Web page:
Spikey extensions are incredibly trendy these days! Depending on how you style them, they can create a fluttery, wispy look or an edgy, sexy one. Knowing how to create spikes for lash extensions is a must if you want to be a versatile lash stylist.
Ready to learn exactly what lash spikes are and how to make lash spikes out of volume lashes? If so, read this post!
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What Are Lash Extension Spikes?
Spikes are long individual lashes or closed volume flares that add texture to a shorter set of lash extensions. Spikes are longer than the base of the set and distributed at equal distances across the lash line. They can be added to any type of lash extension, including classics, volumes, and hybrids.
You can create spikes using only classic lashes – all you need to do is distribute a few longer lashes throughout your set. For a volume set, you’ll want to apply closed-volume fans that are a little longer than the majority of volume fans.
I explain the actual process of applying the spikes in my guide to wispy lash extensions.
How to Make Spikes With Volume Lashes
This first method is simple and beginner-friendly, so give it a try if you’re still at the beginning of your lashing journey.
1- Separate With Primer
For this method, you’ll need your lashes, a lint-free applicator, lash extension primer, tweezers, and adhesive. Dip your applicator into the primer, and then gently run it over the tips of the lashes. The primer will help them to clump together initially.
2- Remove from Row
Use your tweezers to separate out a small clump of lashes, and pull them off of the row. As you’re pulling them off, make sure they stay together and that the tweezers don’t accidentally cause them to fan out.
3- Dip in Adhesive
Dip the base of your lash spike in adhesive, and gently wipe it off on the ridge of your container or ring to remove excess glue. This will also help ensure the base stays closed.
4- Map and Apply
Finally, you can place your lash spikes in a container for later use or use them right away following a wispy or spikey lash map.
If you’d like a visual aid, this video from LBK does an excellent job of presenting this method:
This method is a little more advanced, but it’s easier once you have the experience and control of your tweezers.
1- Grab Lashes on An Angle
To start, prepare your lashes in front of you, along with a pair of tweezers, and lash adhesive inside a dispenser or glue ring.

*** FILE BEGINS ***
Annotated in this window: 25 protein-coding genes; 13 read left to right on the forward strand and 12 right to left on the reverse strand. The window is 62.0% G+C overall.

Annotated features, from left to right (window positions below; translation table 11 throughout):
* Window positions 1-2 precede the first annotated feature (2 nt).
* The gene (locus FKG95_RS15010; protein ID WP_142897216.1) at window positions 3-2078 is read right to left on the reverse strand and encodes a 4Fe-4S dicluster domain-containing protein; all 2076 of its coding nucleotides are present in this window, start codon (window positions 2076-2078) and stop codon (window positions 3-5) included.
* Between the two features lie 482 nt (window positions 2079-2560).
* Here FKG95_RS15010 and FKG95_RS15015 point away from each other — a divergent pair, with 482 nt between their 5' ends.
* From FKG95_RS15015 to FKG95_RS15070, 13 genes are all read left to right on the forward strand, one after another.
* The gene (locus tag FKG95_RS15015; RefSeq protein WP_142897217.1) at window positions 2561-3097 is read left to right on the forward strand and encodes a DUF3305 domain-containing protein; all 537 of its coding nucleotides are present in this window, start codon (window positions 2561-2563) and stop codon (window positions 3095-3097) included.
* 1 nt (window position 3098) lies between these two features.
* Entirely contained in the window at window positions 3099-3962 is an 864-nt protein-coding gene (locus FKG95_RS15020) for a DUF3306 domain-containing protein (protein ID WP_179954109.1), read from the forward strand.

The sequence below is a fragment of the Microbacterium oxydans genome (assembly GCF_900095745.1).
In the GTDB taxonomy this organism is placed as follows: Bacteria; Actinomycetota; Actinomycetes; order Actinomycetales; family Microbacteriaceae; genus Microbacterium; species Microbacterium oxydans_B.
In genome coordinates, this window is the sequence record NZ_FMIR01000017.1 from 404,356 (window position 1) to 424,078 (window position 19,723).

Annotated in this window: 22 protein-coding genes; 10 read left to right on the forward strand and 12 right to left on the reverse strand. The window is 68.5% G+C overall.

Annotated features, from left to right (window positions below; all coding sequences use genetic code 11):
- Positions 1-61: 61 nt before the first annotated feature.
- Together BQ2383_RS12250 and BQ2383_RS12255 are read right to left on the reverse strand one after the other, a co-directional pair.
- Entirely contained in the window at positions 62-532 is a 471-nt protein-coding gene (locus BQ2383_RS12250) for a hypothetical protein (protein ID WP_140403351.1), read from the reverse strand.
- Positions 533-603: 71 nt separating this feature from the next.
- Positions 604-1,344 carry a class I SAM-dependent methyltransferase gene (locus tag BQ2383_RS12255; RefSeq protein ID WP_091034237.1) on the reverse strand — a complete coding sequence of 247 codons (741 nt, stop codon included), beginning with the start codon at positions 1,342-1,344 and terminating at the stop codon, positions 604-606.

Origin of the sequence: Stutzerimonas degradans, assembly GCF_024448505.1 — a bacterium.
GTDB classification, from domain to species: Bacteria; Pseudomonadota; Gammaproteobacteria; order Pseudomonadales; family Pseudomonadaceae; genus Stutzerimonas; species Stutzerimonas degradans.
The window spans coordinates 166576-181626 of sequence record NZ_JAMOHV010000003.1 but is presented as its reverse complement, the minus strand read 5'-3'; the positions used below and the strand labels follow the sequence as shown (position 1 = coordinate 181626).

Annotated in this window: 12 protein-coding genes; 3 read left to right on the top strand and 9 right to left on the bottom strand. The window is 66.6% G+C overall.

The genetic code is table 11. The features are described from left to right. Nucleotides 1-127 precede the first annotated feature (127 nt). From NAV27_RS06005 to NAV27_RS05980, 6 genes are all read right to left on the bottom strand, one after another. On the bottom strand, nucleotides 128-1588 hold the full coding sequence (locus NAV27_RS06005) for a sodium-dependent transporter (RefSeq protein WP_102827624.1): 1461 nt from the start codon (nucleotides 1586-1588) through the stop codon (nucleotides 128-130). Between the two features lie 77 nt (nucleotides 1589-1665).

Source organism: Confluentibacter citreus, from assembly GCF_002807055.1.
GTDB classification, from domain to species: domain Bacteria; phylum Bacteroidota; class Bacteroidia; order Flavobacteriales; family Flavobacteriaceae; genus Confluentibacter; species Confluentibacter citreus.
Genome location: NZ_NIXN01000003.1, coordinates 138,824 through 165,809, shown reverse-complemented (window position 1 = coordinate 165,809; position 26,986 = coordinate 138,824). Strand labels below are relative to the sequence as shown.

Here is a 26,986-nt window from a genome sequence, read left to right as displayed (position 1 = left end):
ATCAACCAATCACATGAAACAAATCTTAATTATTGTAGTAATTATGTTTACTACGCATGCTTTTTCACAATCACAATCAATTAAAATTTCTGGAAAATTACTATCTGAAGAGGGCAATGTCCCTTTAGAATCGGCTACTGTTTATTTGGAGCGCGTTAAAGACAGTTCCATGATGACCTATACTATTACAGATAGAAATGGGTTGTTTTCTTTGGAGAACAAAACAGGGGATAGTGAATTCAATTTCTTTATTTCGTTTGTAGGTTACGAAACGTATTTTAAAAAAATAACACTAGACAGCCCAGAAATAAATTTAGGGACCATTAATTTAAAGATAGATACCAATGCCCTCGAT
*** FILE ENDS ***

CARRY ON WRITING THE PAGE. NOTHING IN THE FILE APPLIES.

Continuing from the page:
Separate out the number of lashes you want to use in your spikey fan with your tweezers. Then, angle your tweezers so that they pinch the lashes closed as you grab them.
2- Remove From Row
With the tweezers still pinching the lash cluster, pull the lashes forward and off the strip.
3- Dip in Adhesive
Finally, dip the base of the lashes into the adhesive. Then, run the lashes through the ridge on the outer edge of your adhesive dispenser. This will seal the bottom and ensure the lashes spike close nicely.
4- Use or Save
When you’re done, you can use the lash spikes right away or save them for later.
Grabbing the lashes correctly is essential for this method, so watch this excellent video from Zee Lashes to see how it’s done:
Can you use classic lashes to make spikes?
You can definitely use long classic lashes to add spikes to a classic or hybrid set.
That said, never use classic lashes to create a closed-volume fan, as they’re too thick and the combined weight could damage your client’s natural lashes.
How many lashes are in a spike?
A volume lash spike can have anywhere from two to 5 lashes, depending on the thickness of the lashes you choose, what your client’s lashes can handle safely, and the overall style you’re going for. You may find the charts in my guide to eyelash extension thickness helpful.
Where do you put eyelash spikes?
Eyelash spikes should be distributed evenly all throughout the lash line, about an equal distance from each other. To make things easier, you can apply them first, and even use them as “markers” for your lash map.
How much longer should the spike be from the base?
I almost never recommend going longer than 2 mm past the lash line, but spikes are the exception. I generally like to have the spikes be 2 mm longer than the base of the design, so I normally extend the natural lashes by 1 mm and then add spikes that extend by 3 mm. If your client has delicate lashes, you can purchase flat eyelash extensions that will keep the weight minimal.
There’s nothing too complicated about creating lash spikes! They’re incredibly versatile, helping to create both soft, wispy looks as well as dramatic “wet” or “strip lash” extension styles.
Now that you know how to create lash spikes, you can use them with all sorts of different lash mapping styles to create customized lash sets that your clients will adore.
Since applying lash extensions is just as much art as it is a science, remember that the terminology can differ from salon to salon. My final suggestion is that you always confirm with your client what they mean when they use words like “spikey” or “wispy”.
I hope it’s all clear, but if you have any questions – well, that’s what the comment section is for! Leave your questions below and I’ll be sure to answer.
– Asako 🙂
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Asako Ito is the Co-Founder of Divine Lashes and a certified eyelash stylist. She has garnered acclaim for her cutting-edge techniques in the lash industry.
Holding multiple certifications and licenses, including Luxury Eye, THE LASH SHOP, World Microblading, and The Lash Bible, she has a constant thirst for knowledge. These credentials reflect her commitment to excellence and staying at the forefront of lash and brow artistry.
With over 10 years of experience, Asako continuously increases her knowledge both as a technician and educator by collaborating with top lash artists worldwide. You can read her full bio here.